- The Washington Times - Tuesday, October 16, 2001

ST. LOUIS Runner on first, nobody out, tied in the ninth inning and Mark McGwire coming up. Not too long ago, that prospect would have rattled the opposing pitcher.
In the deciding Game 5 of the St. Louis Cardinals' division series, that wasn't the case. Manager Tony La Russa pulled Big Mac, in a slump basically the entire season, for rookie pinch-hitter Kerry Robinson.
La Russa, McGwire's manager for all but one season of his Hall of Fame career, agonized over the move even though Big Mac was 1-for-11 in the series. Even though McGwire was overmatched against Curt Schilling in Game 5, striking out all three times.
"Believe me, if this guy doesn't play anymore, it would be my lowest moment as a manager, unless we had won the game," La Russa said. "My heart was pure. I think I owe that to our club. I was just trying to win a game."
Robinson put down a sacrifice bunt, but the Cardinals didn't get a run Sunday night. Arizona then scored in the bottom of the ninth for a 2-1 victory, and the Diamondbacks won the opening-round series, three games to two.
McGwire, who batted .187 and struck out every 2.5 at-bats, didn't complain.
"I work here," McGwire said. "I don't care how many years you've played in this game, or how good you've been, never second-guess what the manager does."
He continues to second-guess his own future, though. McGwire, who recently said he was "fried and embarrassed" about his performance, again hinted he might retire after the Cardinals lost Game 5.
McGwire, 38, is fifth on the career home run list and needs only 17 for 600. But he often complained he was playing on one leg this year after coming back too quickly from surgery to correct patella tendinitis in his right knee.
McGwire is signed for two more seasons at $30 million and doctors have told him it takes a full year to recover from the surgery he underwent last October. He told reporters after the loss Sunday that he doesn't play for money or numbers.
"Your body can only go so far," McGwire said. "I'll probably let you guys know through fax or e-mail."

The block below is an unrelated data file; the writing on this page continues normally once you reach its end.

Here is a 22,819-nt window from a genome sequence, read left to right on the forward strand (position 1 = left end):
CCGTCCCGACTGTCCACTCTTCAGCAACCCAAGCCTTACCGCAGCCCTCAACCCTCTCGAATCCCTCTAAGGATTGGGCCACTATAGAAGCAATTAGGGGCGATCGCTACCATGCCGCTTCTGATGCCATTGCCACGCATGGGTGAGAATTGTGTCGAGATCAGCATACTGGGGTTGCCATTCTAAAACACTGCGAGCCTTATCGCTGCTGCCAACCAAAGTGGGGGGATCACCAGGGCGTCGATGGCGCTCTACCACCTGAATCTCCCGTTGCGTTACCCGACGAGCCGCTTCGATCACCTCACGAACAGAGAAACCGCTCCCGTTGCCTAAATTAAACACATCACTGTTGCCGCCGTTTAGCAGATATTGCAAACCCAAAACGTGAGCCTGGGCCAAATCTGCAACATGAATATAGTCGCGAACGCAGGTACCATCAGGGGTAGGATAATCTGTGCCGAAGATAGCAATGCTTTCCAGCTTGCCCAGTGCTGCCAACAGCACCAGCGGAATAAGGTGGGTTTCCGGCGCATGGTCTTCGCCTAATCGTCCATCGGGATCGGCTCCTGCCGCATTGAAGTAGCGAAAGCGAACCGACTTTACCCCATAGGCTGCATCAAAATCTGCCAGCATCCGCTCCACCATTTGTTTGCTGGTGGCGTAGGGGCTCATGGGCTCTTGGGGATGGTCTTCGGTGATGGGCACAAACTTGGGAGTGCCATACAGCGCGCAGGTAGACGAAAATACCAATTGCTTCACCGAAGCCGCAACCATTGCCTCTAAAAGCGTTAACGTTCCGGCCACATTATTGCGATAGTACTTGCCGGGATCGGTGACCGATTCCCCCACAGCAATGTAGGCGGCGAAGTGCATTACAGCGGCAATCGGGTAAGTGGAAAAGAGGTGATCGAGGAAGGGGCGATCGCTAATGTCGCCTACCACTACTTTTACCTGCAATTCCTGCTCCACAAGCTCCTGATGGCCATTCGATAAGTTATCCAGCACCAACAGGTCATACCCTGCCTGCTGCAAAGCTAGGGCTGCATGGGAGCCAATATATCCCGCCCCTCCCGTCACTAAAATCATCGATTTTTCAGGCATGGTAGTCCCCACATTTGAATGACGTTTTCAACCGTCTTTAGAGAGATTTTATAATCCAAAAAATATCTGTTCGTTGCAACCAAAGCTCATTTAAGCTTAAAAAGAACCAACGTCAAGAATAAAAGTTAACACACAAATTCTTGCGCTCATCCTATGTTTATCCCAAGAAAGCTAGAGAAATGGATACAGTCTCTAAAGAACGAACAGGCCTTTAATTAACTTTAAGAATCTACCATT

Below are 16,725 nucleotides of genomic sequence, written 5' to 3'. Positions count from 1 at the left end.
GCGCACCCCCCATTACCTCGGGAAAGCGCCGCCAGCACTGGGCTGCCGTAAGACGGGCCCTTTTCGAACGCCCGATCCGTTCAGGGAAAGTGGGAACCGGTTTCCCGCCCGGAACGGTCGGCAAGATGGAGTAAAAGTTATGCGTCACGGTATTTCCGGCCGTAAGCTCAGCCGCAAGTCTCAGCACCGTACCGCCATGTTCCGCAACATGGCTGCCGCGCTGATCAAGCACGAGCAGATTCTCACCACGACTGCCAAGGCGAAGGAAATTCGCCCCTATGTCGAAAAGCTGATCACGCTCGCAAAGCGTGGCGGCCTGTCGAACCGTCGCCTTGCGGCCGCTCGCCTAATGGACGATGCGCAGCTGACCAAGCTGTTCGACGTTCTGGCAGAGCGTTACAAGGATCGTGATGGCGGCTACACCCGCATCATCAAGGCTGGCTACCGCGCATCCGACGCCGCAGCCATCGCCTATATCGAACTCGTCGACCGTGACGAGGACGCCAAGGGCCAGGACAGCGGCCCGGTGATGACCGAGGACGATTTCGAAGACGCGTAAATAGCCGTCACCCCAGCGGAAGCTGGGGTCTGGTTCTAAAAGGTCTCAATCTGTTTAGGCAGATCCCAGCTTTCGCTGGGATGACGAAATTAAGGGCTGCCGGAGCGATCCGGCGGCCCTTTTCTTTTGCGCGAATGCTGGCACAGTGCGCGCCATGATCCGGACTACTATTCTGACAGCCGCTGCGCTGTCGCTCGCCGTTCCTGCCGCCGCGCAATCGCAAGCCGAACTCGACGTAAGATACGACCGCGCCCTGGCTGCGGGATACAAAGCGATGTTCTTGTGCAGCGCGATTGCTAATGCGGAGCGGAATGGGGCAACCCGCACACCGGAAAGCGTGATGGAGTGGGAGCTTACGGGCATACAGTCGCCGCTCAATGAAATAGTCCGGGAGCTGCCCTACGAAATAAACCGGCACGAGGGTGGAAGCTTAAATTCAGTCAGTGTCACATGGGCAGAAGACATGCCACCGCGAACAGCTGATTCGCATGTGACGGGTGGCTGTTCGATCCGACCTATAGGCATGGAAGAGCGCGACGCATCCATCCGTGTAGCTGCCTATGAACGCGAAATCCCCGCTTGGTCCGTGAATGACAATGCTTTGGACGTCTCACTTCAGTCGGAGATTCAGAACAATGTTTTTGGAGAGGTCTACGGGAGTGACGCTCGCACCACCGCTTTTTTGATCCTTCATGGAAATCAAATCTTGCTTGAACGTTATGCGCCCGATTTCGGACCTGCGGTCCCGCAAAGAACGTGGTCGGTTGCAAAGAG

McGwire had little to do with the second-half surge that put the Cardinals, a .500 team at the All-Star break, in the playoffs with a 93-69 record. Rookie Albert Pujols and J.D. Drew became the focal points of the offense, not Jim Edmonds and McGwire.
The Cardinals were an NL-best 54-28 at home. But they hurt themselves the final weekend of the regular season, losing two of three at Busch Stadium to the Houston Astros and losing the NL Central title and home-field advantage in the postseason.
That meant they faced the daunting prospect of getting past the Diamondbacks' big two of Schilling and Randy Johnson, and Schilling beat them twice. Pujols and Drew both disappointed at the plate in the postseason.
Pujols, likely the NL rookie of the year after hitting .329 with 37 homers and 130 RBI, was 2-for-18 against Arizona. His lone big hit was a two-run homer off Johnson in Game 2.
Drew tied Game 5 with an eighth-inning homer off Schilling, but was 1-for-12 the rest of the series.
Matt Morris, who tied Schilling for the league lead with 22 victories, distinguished himself in two epic battles against Schilling. He gave up a run in seven innings in a 1-0 Game 1 loss and one run in eight innings in Game 5.
This was Morris' first year back in the rotation since he underwent elbow ligament transfer surgery that wiped out his 1999 season.
The rotation is solid behind Morris, led by Woody Williams (15-9), who was 7-1 with a 2.28 ERA after joining the team in August in a low-key trade for outfielder Ray Lankford. Darryl Kile (16-11), Dustin Hermanson (14-13) and rookie Bud Smith (6-3), who no-hit the Padres in September and then won Game 4 give the Cardinals a full slate without Rick Ankiel, expected to compete again for a major league job next spring.

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